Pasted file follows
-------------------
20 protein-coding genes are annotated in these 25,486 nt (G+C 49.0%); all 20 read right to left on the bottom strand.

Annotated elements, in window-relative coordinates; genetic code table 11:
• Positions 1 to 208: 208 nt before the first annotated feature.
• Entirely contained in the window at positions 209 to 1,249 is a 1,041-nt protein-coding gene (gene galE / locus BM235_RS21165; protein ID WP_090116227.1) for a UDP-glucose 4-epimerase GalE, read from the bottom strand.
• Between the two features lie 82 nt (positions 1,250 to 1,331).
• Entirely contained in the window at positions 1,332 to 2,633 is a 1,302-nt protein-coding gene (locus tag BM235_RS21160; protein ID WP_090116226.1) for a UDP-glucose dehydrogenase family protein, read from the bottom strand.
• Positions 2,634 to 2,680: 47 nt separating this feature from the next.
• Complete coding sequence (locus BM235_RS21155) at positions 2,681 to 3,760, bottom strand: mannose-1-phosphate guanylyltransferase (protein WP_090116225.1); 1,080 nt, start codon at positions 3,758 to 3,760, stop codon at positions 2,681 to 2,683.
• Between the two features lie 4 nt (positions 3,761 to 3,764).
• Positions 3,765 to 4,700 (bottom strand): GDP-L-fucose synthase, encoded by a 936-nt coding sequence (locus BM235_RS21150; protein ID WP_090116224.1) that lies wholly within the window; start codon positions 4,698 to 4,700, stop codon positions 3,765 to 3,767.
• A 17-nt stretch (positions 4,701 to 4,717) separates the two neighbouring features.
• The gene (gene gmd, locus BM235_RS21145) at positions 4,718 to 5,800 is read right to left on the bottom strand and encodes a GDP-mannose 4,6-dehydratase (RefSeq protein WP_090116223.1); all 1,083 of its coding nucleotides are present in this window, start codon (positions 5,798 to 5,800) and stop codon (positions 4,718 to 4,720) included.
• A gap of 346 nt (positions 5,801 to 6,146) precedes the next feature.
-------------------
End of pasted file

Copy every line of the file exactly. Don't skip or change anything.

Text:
20 protein-coding genes are annotated in these 25,486 nt (G+C 49.0%); all 20 read right to left on the bottom strand.

Annotated elements, in window-relative coordinates; genetic code table 11:
• Positions 1 to 208: 208 nt before the first annotated feature.
• Entirely contained in the window at positions 209 to 1,249 is a 1,041-nt protein-coding gene (gene galE / locus BM235_RS21165; protein ID WP_090116227.1) for a UDP-glucose 4-epimerase GalE, read from the bottom strand.
• Between the two features lie 82 nt (positions 1,250 to 1,331).
• Entirely contained in the window at positions 1,332 to 2,633 is a 1,302-nt protein-coding gene (locus tag BM235_RS21160; protein ID WP_090116226.1) for a UDP-glucose dehydrogenase family protein, read from the bottom strand.
• Positions 2,634 to 2,680: 47 nt separating this feature from the next.
• Complete coding sequence (locus BM235_RS21155) at positions 2,681 to 3,760, bottom strand: mannose-1-phosphate guanylyltransferase (protein WP_090116225.1); 1,080 nt, start codon at positions 3,758 to 3,760, stop codon at positions 2,681 to 2,683.
• Between the two features lie 4 nt (positions 3,761 to 3,764).
• Positions 3,765 to 4,700 (bottom strand): GDP-L-fucose synthase, encoded by a 936-nt coding sequence (locus BM235_RS21150; protein ID WP_090116224.1) that lies wholly within the window; start codon positions 4,698 to 4,700, stop codon positions 3,765 to 3,767.
• A 17-nt stretch (positions 4,701 to 4,717) separates the two neighbouring features.
• The gene (gene gmd, locus BM235_RS21145) at positions 4,718 to 5,800 is read right to left on the bottom strand and encodes a GDP-mannose 4,6-dehydratase (RefSeq protein WP_090116223.1); all 1,083 of its coding nucleotides are present in this window, start codon (positions 5,798 to 5,800) and stop codon (positions 4,718 to 4,720) included.
• A gap of 346 nt (positions 5,801 to 6,146) precedes the next feature.